Mr and Mrs Johnson were refused an application for a mortgage from their local Building Society when they visited them in 2007 to review their borrowing and raise some additional cash; the explanation given was that they had “failed the credit score”.
In 2004 they had moved property and took out a 2 year fixed rate mortgage with their Building Society. Unfortunately, they had failed to set up a postal divert arrangement which resulted in Mrs Johnson having a £168.00 County Court Judgement (CCJ ) registered against her at their previous address. This was for an unpaid account she had forgotten all about. This was revealed in a credit reference search carried out when Mr Johnson applied for a car loan in 2005. Mrs Johnson repaid the amount plus costs and had a ‘Satisfied CCJ’.
Mr and Mrs Johnson subsequently responded to an advert in the local paper offering mortgage advice at ‘best rates’. All advertising under Financial Services Authority (FSA) regulations needs to comply with the Financial Services and Markets Act 2000.
At the meeting the broker introduced himself as being experienced and having access to all types of mortgage products. When it was explained to him that a pervious application had been rejected due to failing a credit score duty to a CCJ being recorded against Mrs Johnson on the Credit Reference Agency (CRA) file, he advised, that it would not cause a problem. He said that he had access to sub-prime lenders who would be prepared to lend. His initial advice was accepted.
The broker requested that Mr & Mrs Johnson complete and sign a “generic mortgage application form”. This, he said was accepted by several lenders and would save completing another should they not be able proceed with his first choice lender who he said could offer rates from 4.75%. No other documentation was provided to Mr & Mrs Johnson for information purposes or for their signature. The application form was completed. No lender, rate or loan size was detailed on the form.
Having completed the application the broker explained that he would need to get a decision in principal (DIP) from the lender. This required sending details to a mortgage packager who the broker submitted sub-prime applications to; he also requested a £500.00 fee to cover the property valuation. Mr & Mrs Johnson were given a copy of the completed application form and the broker’s business card; this stated that he was an appointed representative of a network (AR).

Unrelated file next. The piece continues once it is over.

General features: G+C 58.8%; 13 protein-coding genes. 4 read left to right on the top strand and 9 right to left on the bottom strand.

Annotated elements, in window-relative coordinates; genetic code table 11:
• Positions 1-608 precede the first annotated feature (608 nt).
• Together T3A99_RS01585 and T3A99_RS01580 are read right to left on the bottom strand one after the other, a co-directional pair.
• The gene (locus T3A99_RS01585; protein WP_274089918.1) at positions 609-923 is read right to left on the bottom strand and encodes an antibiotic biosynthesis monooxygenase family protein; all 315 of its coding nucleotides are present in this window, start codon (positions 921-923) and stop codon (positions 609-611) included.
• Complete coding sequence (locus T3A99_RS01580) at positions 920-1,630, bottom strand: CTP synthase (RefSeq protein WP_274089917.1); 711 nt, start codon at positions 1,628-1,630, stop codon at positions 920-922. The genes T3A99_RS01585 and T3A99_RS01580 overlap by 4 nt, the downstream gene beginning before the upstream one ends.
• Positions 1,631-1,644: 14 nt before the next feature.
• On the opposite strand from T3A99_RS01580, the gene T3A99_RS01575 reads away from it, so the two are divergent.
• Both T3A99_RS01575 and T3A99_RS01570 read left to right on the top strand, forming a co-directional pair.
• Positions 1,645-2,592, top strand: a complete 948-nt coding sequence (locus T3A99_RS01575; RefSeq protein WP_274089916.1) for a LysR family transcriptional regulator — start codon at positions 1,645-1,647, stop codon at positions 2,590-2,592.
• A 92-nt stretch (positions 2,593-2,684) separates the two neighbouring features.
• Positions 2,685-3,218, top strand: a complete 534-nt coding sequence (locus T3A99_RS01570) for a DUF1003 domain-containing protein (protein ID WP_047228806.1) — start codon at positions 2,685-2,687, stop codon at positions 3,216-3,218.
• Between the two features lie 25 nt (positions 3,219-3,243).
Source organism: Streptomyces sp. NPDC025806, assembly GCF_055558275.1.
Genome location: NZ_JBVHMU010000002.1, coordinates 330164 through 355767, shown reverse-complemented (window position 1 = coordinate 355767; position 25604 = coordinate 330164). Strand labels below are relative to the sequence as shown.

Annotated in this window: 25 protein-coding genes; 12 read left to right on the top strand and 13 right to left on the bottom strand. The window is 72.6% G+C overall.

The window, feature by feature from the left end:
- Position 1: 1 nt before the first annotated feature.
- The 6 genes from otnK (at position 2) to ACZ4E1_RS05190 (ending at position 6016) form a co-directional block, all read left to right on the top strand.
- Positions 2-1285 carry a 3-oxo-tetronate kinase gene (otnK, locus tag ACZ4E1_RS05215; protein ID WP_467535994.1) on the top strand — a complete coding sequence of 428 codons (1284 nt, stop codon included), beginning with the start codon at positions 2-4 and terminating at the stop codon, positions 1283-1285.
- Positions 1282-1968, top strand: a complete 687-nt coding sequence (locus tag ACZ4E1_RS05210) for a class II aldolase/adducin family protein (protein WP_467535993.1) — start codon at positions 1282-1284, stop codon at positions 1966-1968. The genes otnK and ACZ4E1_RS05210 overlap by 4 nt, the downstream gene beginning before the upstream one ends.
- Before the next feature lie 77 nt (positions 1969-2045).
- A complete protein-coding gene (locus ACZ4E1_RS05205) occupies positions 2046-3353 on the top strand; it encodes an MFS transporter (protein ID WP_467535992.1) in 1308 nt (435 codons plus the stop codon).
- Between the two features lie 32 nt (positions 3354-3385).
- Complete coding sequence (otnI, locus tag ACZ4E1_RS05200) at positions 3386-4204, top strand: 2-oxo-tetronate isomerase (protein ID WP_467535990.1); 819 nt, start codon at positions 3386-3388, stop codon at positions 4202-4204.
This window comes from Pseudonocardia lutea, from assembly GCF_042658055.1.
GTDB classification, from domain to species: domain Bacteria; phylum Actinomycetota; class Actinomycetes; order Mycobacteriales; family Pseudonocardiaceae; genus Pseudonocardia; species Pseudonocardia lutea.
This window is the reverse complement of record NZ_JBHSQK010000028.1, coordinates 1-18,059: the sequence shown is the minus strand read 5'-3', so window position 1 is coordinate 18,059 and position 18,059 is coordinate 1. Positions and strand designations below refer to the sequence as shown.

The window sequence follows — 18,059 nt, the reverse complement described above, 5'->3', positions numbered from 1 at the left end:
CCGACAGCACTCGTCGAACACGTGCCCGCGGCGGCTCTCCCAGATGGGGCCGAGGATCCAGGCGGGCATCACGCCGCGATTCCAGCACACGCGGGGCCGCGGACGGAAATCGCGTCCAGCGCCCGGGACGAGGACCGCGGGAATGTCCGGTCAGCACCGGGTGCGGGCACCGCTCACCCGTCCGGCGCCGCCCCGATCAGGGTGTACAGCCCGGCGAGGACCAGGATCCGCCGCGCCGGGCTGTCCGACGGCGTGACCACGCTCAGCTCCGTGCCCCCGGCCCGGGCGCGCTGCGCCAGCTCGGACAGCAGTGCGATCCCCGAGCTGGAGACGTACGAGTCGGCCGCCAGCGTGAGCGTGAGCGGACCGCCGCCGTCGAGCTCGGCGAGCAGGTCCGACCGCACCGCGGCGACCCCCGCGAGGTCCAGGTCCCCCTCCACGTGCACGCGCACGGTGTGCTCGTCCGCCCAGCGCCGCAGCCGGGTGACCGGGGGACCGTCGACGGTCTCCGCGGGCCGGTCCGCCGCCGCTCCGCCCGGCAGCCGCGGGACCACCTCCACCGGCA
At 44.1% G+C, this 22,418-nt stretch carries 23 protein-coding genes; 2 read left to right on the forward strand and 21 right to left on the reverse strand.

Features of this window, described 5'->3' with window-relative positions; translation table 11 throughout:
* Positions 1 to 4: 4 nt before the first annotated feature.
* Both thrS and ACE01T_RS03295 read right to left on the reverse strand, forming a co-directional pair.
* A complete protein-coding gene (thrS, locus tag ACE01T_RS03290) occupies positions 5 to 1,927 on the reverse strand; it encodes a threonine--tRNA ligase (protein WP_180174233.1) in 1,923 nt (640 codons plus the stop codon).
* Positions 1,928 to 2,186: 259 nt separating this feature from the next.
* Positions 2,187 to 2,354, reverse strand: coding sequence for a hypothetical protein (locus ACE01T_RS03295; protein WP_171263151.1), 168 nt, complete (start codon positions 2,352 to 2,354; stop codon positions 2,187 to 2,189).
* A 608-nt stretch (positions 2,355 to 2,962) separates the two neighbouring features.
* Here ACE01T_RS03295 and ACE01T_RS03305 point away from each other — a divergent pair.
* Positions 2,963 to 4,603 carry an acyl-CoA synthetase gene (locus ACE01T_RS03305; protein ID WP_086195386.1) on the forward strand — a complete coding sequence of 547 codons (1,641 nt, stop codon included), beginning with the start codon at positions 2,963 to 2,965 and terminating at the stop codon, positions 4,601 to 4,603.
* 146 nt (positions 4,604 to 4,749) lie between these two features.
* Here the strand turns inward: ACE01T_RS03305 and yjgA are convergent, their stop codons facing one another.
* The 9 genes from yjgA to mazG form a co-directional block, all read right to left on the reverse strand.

The following day a call was received to say that the application had been approved with Advantage (ADV) at a rate slightly higher than previously indicated. It was explained that the loan fell into a higher level of adverse lending as the broker’s first choice lender had previously rejected the application. No supporting evidence was given and only Advantage had been selected by him. This was a single lender product cascade.
The broker recommended that a loan equivalent to 75% of the estimated property value was taken out giving Mr & Mrs Johnson the extra cash they wanted. A monthly payment for an interest only mortgage was quoted, which included all fees. The application form was changed to accommodate his recommendations.
Mr & Mrs Johnson were made to feel grateful that a lender would lend to them, it was a binding decision and they had secured a rate of 5.25%. The broker informed them that he would only charge for his services at successful completion of the transaction; a fee of 1% of the total loan was requested. The broker also recommended a conveyancing specialist who he knew, stating it would ensure a speedy completion and that a fixed fee of £499 was required.
The broker insisted on an authority form being completed ensuring his 1% fee would be deducted from the mortgage completion funds and paid to him directly by the solicitor.
Post submission of application to Advantage via the mortgage packager
Mr and Mrs Johnson later met a friend with whom they shared their experience. Upon hearing the story, the friend mentioned they had a similar credit history. However, their Independent Financial Adviser (IFA) managed to place their mortgage on a ‘prime rate’ with Abbey who accepted their circumstances leading to the CCJ which had been satisfied.
The fees and rates paid were significantly lower and when the overall true cost of borrowing was accounted for, it was clear Mr and Mrs Johnson were heavily penalised for not being given the correct advice. It was also clear there had been number of breaches of the Mortgage Code of Business Conduct (MCOB) the broker had also not treated customers fairly.
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